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This is where we come to delve into the biblical text. Theology is not our foremost thought, but we realize it is something that will be dealt with in nearly every conversation. Feel free to use the original languages to make your point (meaning Greek, Hebrew, and Aramaic). This is an exegetical discussion area, so please limit topics to purely biblical ones.

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John 20:28, My Lord and My God

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  • #46
    Originally posted by Geert van den Bos View Post
    It's not about the birth of Abram somehwere in Mesopotamia, but about his namechange.
    Even if that was so (which seems wholly unlikely) - Jesus was claiming to pre-exist Abraham. Of course, that claim does not of itself establish Jesus as God, but it does declare his continuing existence long before Jesus of Nazareth came to be.
    sigpic1 Cor 15:34 εκνηψατε δικαιως και μη αμαρτανετε αγνωσιαν γαρ θεου τινες εχουσιν προς εντροπην υμιν λεγω

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    • #47
      Originally posted by tabibito View Post
      Even if that was so (which seems wholly unlikely) - Jesus was claiming to pre-exist Abraham. Of course, that claim does not of itself establish Jesus as God, but it does declare his continuing existence long before Jesus of Nazareth came to be.
      There are two verbs in the sentence, γίνομαι = to become and εἶναι = to be

      Like also in John 1:1.14 Ἐν ἀρχῇ ἦν ὁ λόγος (...) Καὶ ὁ λόγος σὰρξ ἐγένετο

      "to become" seems to denote a process in time, while "to be" seems to denote something that is (ever)lasting.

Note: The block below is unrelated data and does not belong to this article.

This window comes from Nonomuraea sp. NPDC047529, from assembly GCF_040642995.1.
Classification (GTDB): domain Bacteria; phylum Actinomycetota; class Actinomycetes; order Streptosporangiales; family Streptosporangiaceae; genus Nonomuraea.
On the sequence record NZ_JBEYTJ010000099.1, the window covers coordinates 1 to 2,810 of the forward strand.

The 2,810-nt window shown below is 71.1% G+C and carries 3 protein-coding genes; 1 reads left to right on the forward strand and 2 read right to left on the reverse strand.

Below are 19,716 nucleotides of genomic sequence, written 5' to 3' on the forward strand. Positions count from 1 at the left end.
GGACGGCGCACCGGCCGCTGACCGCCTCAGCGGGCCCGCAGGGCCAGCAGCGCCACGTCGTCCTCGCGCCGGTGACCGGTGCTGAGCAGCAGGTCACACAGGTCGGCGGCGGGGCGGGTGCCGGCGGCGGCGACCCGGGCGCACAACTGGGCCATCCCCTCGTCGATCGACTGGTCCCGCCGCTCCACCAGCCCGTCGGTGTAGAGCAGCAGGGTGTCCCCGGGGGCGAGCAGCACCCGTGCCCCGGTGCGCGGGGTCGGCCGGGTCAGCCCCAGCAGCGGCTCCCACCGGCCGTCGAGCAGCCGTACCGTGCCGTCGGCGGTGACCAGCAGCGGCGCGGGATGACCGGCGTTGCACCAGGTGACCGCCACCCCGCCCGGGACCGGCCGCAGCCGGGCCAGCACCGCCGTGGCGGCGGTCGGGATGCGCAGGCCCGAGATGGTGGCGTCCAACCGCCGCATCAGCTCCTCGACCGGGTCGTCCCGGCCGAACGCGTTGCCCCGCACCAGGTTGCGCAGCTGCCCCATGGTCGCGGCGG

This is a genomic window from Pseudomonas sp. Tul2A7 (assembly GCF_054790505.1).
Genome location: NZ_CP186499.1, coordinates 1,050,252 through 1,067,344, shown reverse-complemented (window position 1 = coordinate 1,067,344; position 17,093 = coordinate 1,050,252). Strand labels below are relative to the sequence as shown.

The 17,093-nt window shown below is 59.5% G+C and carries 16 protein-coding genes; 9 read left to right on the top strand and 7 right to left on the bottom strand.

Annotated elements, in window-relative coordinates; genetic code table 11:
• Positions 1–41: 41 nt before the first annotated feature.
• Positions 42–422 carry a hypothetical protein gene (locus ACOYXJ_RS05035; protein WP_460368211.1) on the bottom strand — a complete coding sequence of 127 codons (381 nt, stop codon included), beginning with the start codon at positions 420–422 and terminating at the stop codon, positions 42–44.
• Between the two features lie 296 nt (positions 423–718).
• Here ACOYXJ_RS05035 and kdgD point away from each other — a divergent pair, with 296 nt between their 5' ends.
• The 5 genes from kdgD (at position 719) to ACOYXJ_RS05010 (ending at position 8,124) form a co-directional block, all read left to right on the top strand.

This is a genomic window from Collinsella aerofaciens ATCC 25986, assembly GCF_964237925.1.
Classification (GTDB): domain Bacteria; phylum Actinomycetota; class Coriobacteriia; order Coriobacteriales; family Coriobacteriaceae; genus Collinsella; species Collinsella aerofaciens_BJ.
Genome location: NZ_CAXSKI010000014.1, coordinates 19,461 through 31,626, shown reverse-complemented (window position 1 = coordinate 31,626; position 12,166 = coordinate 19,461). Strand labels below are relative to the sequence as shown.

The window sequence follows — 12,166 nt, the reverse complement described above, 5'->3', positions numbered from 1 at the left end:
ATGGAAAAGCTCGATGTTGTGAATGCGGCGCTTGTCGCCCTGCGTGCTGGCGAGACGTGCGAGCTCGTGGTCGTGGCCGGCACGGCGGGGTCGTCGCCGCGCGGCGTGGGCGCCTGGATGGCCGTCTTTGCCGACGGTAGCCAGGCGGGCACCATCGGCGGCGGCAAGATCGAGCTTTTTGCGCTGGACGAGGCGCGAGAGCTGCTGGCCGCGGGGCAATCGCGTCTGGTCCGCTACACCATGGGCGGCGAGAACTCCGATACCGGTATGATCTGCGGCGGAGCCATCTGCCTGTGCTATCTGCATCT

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      • #48
        Originally posted by Geert van den Bos View Post
        There are two verbs in the sentence, γίνομαι = to become and εἶναι = to be

        Like also in John 1:1.14 Ἐν ἀρχῇ ἦν ὁ λόγος (...) Καὶ ὁ λόγος σὰρξ ἐγένετο

        "to become" seems to denote a process in time, while "to be" seems to denote something that is (ever)lasting.
        ην is Koine Greek imperfect tense of ειναι (infinitive**) of ειμι (present, active, indicative, first person, singular: "am") - the English equivalent being past progressive/imperfect tense.
        ην = (technically) "was being."

        ** ah - finally is revealed how "everlasting" comes to be in the picture . NO. The grammatical infinitive has nothing to do with being eternal.
        sigpic1 Cor 15:34 εκνηψατε δικαιως και μη αμαρτανετε αγνωσιαν γαρ θεου τινες εχουσιν προς εντροπην υμιν λεγω

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        • #49
          Originally posted by Geert van den Bos View Post
          There are two verbs in the sentence, γίνομαι = to become and εἶναι = to be

          Like also in John 1:1.14 Ἐν ἀρχῇ ἦν ὁ λόγος (...) Καὶ ὁ λόγος σὰρξ ἐγένετο

          "to become" seems to denote a process in time, while "to be" seems to denote something that is (ever)lasting.
          That's an odd thing to say, especially underlined above. Look at following example for instance --

          καὶ ἦν ἐκεῖ ἕως τῆς τελευτῆς Ἡρῴδου· ἵνα πληρωθῇ τὸ ῥηθὲν ὑπὸ κυρίου διὰ τοῦ προφήτου λέγοντος Ἐξ Αἰγύπτου ἐκάλεσα τὸν υἱόν μου.
          Matt. 2:15

          He was there for a specific period of time, and not for "everlasting."